And I’m shocked. I’m absolutely speechless. I want somebody to hold me and tell me that it’s going to be alright. Even if it won’t be.

Austria has four five parties, who are actually in government

  • SPÖ – Social Democrats (red party, middle-left)
  • ÖVP – People’s Party (black party, middle-right)
  • Grüne – Greens (green party, left)
  • FPÖ – Freedom Party (blue party, right)
    and more or less the same:
  • BZÖ – Alliance for the Future of Austria (orange party, right)

We’ve also some smaller parties, who regularly try to get into government (Communist Party, Liberal Forum) and fail to get the necessary 4% and this time there were 3 more parties, who’ve just formed and tried the same thing on a national basis and four more, who only could be elected in a few parts of Austria.

That’s a total of 14 parties. An Austrian record and definitely remarkable.

Anyway, the actual players here are the five big parties I mentioned above.

Ever since 1945, the reds and the blacks made up the government (mostly together, sometimes alone and for four years in the 80s, the reds and the blues made up a coalition), while the other parties were in opposition (the greens weren’t founded until 1986 and the oranges until 2005).

Things changed in 1999, when the blue party suddenly became strong enough (with about 27% of votes) to form a coalition with the blacks. Everything went pretty bad pretty fast and we had elections after three years – with other percentages, but the same result: a coalition between black and blue.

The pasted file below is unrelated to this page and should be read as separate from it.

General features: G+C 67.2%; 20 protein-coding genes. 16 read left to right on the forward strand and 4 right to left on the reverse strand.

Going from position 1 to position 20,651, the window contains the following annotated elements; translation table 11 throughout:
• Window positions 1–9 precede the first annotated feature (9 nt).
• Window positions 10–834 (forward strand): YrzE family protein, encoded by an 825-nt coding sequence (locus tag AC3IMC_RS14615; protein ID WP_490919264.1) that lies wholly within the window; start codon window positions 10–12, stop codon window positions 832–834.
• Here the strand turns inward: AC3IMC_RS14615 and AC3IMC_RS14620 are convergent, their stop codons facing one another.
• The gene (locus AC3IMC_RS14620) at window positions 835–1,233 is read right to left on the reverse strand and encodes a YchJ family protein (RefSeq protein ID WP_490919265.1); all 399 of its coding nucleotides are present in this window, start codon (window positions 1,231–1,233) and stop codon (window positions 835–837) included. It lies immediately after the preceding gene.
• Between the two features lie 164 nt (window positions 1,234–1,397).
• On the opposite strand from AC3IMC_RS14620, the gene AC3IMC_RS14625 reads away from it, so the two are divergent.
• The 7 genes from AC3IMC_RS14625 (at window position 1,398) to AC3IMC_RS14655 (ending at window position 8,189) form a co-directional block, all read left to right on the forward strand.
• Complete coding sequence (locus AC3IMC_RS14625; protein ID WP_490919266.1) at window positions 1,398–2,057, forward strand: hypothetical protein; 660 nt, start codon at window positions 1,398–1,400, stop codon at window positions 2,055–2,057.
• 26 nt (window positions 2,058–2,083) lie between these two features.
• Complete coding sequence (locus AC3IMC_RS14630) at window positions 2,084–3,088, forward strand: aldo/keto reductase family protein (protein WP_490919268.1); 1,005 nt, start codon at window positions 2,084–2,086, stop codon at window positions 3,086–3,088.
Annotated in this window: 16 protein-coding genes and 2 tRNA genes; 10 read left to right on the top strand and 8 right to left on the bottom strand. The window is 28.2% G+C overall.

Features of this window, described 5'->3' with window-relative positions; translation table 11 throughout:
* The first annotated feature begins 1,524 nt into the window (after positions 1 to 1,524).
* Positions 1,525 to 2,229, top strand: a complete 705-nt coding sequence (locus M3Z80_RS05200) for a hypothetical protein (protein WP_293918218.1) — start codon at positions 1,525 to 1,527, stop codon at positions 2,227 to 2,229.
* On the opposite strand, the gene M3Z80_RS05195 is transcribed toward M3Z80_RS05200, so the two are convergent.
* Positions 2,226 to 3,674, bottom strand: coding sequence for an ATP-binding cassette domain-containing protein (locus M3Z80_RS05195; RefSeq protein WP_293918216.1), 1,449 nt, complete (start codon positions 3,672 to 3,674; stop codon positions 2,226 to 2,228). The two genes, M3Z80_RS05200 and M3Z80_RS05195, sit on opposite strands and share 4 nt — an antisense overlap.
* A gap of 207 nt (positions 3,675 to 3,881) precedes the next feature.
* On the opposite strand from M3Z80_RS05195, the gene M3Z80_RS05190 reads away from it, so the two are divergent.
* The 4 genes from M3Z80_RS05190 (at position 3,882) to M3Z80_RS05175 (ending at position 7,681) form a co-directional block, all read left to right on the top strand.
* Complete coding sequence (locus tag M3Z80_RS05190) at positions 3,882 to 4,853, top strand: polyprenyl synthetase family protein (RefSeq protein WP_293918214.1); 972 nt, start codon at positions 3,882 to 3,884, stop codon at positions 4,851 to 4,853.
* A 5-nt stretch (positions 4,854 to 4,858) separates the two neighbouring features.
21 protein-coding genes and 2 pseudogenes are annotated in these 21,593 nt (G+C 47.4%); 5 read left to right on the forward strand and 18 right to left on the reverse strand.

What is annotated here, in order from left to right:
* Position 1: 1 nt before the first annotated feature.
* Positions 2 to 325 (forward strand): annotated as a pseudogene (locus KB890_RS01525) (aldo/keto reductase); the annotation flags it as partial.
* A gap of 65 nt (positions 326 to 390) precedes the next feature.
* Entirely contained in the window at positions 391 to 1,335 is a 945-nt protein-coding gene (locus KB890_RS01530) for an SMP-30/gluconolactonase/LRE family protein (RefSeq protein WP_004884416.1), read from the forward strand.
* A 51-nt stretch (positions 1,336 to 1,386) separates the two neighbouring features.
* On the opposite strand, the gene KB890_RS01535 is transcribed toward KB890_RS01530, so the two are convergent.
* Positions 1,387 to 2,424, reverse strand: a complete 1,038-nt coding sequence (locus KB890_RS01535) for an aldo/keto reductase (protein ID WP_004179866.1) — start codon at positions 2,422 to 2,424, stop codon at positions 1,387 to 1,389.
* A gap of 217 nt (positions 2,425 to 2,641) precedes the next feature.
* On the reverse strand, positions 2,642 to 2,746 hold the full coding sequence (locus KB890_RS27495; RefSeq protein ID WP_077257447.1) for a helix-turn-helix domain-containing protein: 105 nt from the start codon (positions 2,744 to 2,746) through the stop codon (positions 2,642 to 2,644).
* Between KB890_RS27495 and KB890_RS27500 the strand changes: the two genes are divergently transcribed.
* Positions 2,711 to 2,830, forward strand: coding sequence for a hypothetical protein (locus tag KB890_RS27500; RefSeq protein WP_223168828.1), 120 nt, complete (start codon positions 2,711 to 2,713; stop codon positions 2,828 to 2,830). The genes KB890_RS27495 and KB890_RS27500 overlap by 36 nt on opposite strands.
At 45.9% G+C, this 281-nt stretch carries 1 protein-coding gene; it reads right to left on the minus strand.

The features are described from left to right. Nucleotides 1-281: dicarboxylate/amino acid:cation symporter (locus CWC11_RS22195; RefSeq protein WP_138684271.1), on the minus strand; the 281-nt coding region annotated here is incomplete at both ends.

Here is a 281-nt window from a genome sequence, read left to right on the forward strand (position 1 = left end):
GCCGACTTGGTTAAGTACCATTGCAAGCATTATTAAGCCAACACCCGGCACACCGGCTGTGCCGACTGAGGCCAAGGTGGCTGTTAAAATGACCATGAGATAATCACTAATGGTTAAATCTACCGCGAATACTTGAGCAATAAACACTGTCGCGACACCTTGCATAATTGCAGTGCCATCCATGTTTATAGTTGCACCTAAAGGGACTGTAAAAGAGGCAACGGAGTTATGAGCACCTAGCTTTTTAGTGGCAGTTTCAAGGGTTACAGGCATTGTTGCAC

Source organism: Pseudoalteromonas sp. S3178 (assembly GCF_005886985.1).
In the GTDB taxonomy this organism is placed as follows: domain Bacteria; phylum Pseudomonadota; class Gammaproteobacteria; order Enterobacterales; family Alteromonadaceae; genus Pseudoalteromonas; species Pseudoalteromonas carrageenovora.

The black party, suddenly very, very strong, started to destroy the blue party. Eventually, this resulted in a split in the blue party into the blue party and the orange party, led by Jörg Haider (whom you may have heard of). Which made for the curious situation of a party being in government, which was never elected. [Which I personally thought not legal and there should have been new elections right away.]

New elections were held and in 2006 the black and the red party entered in a grand coalition once more, as the blue party had lost a lot of points and the orange party barely made it into government at all.

Shortly before this summer, this coalition crashed. The black party called for new elections and today, we had them.

And the results, not finalised yet, are as follows:

SPÖ (red party): 29.7% (58 seats)
ÖVP (black party): 25.6% (50 seats)
FPÖ (blue party): 18% (35 seats)
BZÖ (orange party): 11% (21 seats)
Greens: 9.8% (19 seats)
The rest is for the other parties. (No seats)

The results will be finalised next week, when the votes by the people voting by mail will be counted. It’s basically cemented, but what still could change is that the green party could move ahead of the oranges and probably get one more seat in government, taken from the blue party.

Now, I make it no secret that I’m with the green party. And obviously, the results were disappointing. But what’s really, really scary – if the blue party and the orange party hadn’t split, they would be the second strongest party in Austria.

And goddammit, they’re basically neo-nazis. I’m in no way suggesting that all the voters are neo-nazis, because mostly they get voted by people, who are under-educated and just don’t know better. But the party leaders definitely are.